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Management of Breakthrough Pain Due to Cancer

Management of Breakthrough Pain Due to Cancer

The most frequent pattern of pain related to cancer and cancer treatment consists of continuous pain punctuated by episodes of worsening pain. The cancer pain guidelines developed by the Agency for Health Care Policy and Research (AHCPR) recommend a pharmacologic regimen administered on a regular schedule for continuous pain supplemented by as-needed (prn) analgesics for episodic exacerbations.[1] The term “breakthrough pain” has gained widespread use to define episodes of moderate or severe pain that are short-lived (lasting a few minutes to several hours) and that occur against a background of well-controlled pain. Efforts to better characterize breakthrough pain[2] have improved the general understanding of the daily exacerbations of cancer pain and our skills in devising effective analgesic regimens.

Such a broad definition carries the risk of undermining the importance of the pathophysiology of pain, and, consequently, individualized and effective treatment options may be overlooked. This risk is exemplified by the review by Simmonds, in which the emphasis is restricted to the search for a rapid-onset, short-acting opioid delivery system that would effectively treat breakthrough pain, regardless of the underlying pathophysiology.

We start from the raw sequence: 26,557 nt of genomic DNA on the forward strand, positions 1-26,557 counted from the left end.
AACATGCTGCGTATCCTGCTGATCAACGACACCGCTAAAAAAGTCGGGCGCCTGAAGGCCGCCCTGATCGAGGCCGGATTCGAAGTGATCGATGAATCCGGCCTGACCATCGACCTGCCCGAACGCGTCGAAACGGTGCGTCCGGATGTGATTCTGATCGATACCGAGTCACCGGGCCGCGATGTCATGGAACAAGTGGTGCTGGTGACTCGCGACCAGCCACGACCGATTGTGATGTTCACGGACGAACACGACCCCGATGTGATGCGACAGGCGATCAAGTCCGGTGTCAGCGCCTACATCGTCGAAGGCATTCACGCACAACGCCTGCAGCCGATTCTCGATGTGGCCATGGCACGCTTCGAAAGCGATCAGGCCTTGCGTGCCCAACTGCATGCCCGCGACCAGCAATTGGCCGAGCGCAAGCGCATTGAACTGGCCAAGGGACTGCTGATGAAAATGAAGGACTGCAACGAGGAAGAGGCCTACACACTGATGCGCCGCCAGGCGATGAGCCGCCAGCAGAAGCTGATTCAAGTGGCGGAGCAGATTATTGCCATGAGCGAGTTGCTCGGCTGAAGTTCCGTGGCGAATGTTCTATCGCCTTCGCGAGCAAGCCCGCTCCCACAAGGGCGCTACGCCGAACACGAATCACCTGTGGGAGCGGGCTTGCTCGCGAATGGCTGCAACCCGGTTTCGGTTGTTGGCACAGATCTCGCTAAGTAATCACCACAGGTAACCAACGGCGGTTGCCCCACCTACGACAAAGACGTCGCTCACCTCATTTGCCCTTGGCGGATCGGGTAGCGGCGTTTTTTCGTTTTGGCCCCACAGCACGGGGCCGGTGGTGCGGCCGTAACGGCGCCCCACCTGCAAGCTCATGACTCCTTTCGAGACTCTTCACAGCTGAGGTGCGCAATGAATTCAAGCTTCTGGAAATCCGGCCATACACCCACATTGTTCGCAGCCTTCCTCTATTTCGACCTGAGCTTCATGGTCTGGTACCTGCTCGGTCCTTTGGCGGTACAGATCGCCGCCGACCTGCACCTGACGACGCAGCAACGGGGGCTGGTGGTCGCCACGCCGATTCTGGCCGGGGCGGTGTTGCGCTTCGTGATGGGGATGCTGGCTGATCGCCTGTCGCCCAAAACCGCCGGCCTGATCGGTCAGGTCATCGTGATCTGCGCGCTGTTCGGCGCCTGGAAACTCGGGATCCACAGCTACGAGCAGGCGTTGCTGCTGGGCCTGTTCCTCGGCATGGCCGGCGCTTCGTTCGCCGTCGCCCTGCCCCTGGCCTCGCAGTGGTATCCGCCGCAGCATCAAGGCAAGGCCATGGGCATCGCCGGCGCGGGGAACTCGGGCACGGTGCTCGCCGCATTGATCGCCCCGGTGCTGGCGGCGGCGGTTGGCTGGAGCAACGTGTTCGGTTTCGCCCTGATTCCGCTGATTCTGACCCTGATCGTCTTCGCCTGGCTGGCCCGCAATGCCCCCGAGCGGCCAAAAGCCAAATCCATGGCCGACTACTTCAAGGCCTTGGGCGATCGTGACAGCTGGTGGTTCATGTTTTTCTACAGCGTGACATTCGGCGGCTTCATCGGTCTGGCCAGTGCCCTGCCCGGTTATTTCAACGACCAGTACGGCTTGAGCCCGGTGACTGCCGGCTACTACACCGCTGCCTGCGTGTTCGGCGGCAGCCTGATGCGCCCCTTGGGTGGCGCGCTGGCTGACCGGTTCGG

Spontaneous vs Triggered Breakthrough Pain

Breakthrough pain can be sub-divided, as indicated by Simmonds, into spontaneous pain and triggered pain. Although the pathophysiology of some breakthrough pain episodes may remain somewhat unclear, a more or less approximate explanation can be devised in most cases.

Breakthrough pain and background pain commonly share the same pathophysiology, location, and etiology. A percentage of “spontaneous” breakthrough pain episodes, on second analysis, may reveal one or more triggering factors that are amenable to individualized treatment strategies that can augment the efficacy of rapid-onset, short-acting opioids.

Although analgesics should be started as soon as possible, a thorough assessment of the pain complaint can often guide a more effective, individualized treatment approach.

Predictability is an important characteristic of breakthrough pain that needs to be considered when trying to devise a treatment regimen for this type of pain. The pains associated with dressing changes or planned activities are examples of predictable pain for which the timing of analgesic rescue medications is crucial. In such cases, the timing can be altered ad hoc to match the predicted onset of pain (taking into account the time needed drug absorption).

Bone Pain

Bone pain is a frequent cause of episodic pain exacerbations in cancer patients. Nonsteroidal anti-inflammatory drugs (NSAIDs), steroids, pamidronate (Aredia), and radiopharmaceutical agents can all decrease the frequency and intensity of episodic bone pain.